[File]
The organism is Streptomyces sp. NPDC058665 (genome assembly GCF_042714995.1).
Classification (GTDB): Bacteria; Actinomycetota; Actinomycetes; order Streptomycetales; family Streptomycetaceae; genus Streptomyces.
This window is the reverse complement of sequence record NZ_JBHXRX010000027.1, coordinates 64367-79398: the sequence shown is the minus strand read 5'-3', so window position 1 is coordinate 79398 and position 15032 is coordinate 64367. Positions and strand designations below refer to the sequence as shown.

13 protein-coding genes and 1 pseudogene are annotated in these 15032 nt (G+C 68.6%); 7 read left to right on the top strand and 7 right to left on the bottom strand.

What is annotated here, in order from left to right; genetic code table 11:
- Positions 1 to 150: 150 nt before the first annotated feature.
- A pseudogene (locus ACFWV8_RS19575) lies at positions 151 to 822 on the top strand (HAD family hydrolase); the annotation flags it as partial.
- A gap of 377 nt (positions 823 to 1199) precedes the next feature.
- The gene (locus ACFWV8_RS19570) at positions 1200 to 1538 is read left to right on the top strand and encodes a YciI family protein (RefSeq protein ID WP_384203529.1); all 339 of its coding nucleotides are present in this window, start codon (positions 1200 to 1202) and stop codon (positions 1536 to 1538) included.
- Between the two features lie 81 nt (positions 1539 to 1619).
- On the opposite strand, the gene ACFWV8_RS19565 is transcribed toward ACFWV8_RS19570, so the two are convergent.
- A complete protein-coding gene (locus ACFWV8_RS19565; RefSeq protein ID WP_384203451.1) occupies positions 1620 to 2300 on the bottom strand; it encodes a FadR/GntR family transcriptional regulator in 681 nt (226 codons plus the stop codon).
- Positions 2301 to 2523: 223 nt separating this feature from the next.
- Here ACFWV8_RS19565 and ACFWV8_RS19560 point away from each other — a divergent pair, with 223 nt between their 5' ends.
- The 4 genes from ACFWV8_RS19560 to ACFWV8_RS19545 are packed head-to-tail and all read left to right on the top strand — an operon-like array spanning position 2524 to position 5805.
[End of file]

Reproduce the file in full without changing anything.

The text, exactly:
The organism is Streptomyces sp. NPDC058665 (genome assembly GCF_042714995.1).
Classification (GTDB): Bacteria; Actinomycetota; Actinomycetes; order Streptomycetales; family Streptomycetaceae; genus Streptomyces.
This window is the reverse complement of sequence record NZ_JBHXRX010000027.1, coordinates 64367-79398: the sequence shown is the minus strand read 5'-3', so window position 1 is coordinate 79398 and position 15032 is coordinate 64367. Positions and strand designations below refer to the sequence as shown.

13 protein-coding genes and 1 pseudogene are annotated in these 15032 nt (G+C 68.6%); 7 read left to right on the top strand and 7 right to left on the bottom strand.

What is annotated here, in order from left to right; genetic code table 11:
- Positions 1 to 150: 150 nt before the first annotated feature.
- A pseudogene (locus ACFWV8_RS19575) lies at positions 151 to 822 on the top strand (HAD family hydrolase); the annotation flags it as partial.
- A gap of 377 nt (positions 823 to 1199) precedes the next feature.
- The gene (locus ACFWV8_RS19570) at positions 1200 to 1538 is read left to right on the top strand and encodes a YciI family protein (RefSeq protein ID WP_384203529.1); all 339 of its coding nucleotides are present in this window, start codon (positions 1200 to 1202) and stop codon (positions 1536 to 1538) included.
- Between the two features lie 81 nt (positions 1539 to 1619).
- On the opposite strand, the gene ACFWV8_RS19565 is transcribed toward ACFWV8_RS19570, so the two are convergent.
- A complete protein-coding gene (locus ACFWV8_RS19565; RefSeq protein ID WP_384203451.1) occupies positions 1620 to 2300 on the bottom strand; it encodes a FadR/GntR family transcriptional regulator in 681 nt (226 codons plus the stop codon).
- Positions 2301 to 2523: 223 nt separating this feature from the next.
- Here ACFWV8_RS19565 and ACFWV8_RS19560 point away from each other — a divergent pair, with 223 nt between their 5' ends.
- The 4 genes from ACFWV8_RS19560 to ACFWV8_RS19545 are packed head-to-tail and all read left to right on the top strand — an operon-like array spanning position 2524 to position 5805.